LEED & Sustainability


People. Planet. Prosperity. Place.

GRANT has built Projects that have received LEED Certification, most recently the San Marcos CA Campus of Casa de Amparo, which received two Certifications…(BD+C) for the Administration Building and (HOMES) for the Short-stay Residential Cottages.

LEED, or Leadership in Energy & Environmental Design, is a green building certification program that recognizes best-in-class building strategies and practices.

To receive LEED certification, building projects satisfy prerequisites and earn points to achieve different levels of certification.

All of GRANT Projects are built with Sustainability in mind, through Planning, Design and Construction.

Buildings have the capacity to make a major contribution to a more sustainable future for our planet.


It is estimated that buildings in developed countries account for more than forty percent of energy consumption over their lifetime (incorporating raw material production, construction, operation, maintenance and decommissioning).

Add to this the fact that for the first time in human history over half of the world’s population now lives in urban environments and it’s clear that sustainable buildings have become vital cornerstones for securing long-term environmental, economic and social viability.

Sustainable construction aims to meet present day needs for housing, working environments and infrastructure without compromising the ability of future generations to meet their own needs in times to come. It incorporates elements of economic efficiency, environmental performance and social responsibility – and contributes to the greatest extent when architectural quality, technical innovation and transferability are included.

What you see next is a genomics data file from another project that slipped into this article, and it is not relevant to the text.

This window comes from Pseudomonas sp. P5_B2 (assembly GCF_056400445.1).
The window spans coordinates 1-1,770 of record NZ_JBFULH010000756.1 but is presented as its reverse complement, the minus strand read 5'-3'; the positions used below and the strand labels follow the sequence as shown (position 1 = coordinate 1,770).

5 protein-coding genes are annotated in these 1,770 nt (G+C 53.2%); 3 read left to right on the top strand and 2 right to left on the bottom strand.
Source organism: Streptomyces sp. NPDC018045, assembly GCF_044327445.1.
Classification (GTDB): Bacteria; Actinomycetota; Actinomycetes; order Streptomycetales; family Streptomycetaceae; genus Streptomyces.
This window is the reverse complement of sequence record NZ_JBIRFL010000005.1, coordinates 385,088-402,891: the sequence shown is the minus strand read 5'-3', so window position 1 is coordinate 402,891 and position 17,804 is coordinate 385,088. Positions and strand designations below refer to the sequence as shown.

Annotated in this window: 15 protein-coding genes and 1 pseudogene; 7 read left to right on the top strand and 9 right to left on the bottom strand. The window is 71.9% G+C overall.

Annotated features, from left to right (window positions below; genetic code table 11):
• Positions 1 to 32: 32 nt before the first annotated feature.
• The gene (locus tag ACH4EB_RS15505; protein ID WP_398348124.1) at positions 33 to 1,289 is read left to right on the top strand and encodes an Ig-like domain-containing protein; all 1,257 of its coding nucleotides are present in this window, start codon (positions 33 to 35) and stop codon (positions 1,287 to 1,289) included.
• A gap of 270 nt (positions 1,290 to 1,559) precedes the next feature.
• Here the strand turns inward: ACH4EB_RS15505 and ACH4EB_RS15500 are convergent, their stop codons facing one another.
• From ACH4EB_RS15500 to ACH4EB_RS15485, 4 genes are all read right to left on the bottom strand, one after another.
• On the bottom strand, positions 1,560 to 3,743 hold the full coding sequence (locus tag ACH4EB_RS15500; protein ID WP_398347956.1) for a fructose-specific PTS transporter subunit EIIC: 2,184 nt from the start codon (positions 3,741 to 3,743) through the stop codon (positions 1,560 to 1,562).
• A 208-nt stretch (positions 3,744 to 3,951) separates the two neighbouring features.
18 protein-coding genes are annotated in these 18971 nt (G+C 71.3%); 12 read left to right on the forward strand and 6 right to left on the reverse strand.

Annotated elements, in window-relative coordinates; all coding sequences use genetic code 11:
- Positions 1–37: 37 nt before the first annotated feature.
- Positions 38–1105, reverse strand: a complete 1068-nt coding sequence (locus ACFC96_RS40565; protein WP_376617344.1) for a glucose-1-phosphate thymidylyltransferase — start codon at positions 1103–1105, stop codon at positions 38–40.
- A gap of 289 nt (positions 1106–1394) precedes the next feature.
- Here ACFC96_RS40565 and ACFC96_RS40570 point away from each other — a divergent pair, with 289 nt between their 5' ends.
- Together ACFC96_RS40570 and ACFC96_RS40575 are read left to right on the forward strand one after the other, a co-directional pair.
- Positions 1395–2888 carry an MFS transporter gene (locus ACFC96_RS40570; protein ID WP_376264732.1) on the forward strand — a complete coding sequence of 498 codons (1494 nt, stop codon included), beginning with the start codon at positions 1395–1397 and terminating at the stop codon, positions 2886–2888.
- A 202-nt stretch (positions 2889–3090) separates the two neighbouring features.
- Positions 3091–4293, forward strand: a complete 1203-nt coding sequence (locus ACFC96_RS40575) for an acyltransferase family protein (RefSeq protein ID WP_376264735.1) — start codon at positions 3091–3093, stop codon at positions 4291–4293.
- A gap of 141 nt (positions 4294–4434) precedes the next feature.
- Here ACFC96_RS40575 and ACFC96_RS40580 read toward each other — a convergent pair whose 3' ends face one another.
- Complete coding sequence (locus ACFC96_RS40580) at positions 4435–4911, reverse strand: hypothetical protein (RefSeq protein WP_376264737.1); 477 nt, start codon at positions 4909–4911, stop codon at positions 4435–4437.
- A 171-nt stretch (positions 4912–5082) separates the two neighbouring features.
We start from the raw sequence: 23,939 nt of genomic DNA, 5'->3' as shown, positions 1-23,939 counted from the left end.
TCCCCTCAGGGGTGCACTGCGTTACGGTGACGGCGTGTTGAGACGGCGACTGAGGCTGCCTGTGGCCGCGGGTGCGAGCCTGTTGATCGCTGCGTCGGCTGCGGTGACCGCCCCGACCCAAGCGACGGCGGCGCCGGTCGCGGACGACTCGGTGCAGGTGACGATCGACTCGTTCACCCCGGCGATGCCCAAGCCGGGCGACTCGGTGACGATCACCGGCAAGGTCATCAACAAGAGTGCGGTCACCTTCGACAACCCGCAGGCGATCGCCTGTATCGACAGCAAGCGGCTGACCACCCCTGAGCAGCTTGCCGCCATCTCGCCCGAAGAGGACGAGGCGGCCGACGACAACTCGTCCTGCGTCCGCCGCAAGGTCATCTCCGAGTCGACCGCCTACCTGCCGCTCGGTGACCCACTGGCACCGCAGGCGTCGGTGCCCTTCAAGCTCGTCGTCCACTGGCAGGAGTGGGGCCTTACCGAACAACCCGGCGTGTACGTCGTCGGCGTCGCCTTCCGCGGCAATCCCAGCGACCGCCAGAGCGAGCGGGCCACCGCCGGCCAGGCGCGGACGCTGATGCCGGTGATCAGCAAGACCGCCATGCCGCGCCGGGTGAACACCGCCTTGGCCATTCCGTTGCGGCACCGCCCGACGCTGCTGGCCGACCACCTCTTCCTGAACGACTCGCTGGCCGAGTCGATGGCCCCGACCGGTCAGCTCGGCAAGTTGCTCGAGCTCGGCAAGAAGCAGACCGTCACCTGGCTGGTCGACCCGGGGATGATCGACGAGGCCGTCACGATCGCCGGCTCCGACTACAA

Sustainable construction involves issues such as the design and management of buildings; materials performance; construction technology and processes; energy and resource efficiency in building, operation and maintenance; robust products and technologies; long-term monitoring; adherence to ethical standards; socially-viable environments; stakeholder participation; occupational health and safety and working conditions; innovative financing models; improvement to existing contextual conditions; interdependencies of landscape, infrastructure, urban fabric and architecture; flexibility in building use, function and change; and the dissemination of knowledge in related academic, technical and social contexts.

  • Innovative concepts regarding design, integration of materials and methods, and mechanical systems
  • Contributions to construction technologies and building processes, operation and maintenance.
  • Long-term monitoring methods to evaluate whether expectations and goals have been met.
  • Dissemination of knowledge, including project documentation, communication, education and training.
  • SWPPP Management that protects the environment
  • Recycling Programs
  • EPA & HAZMAT Programs and Abatement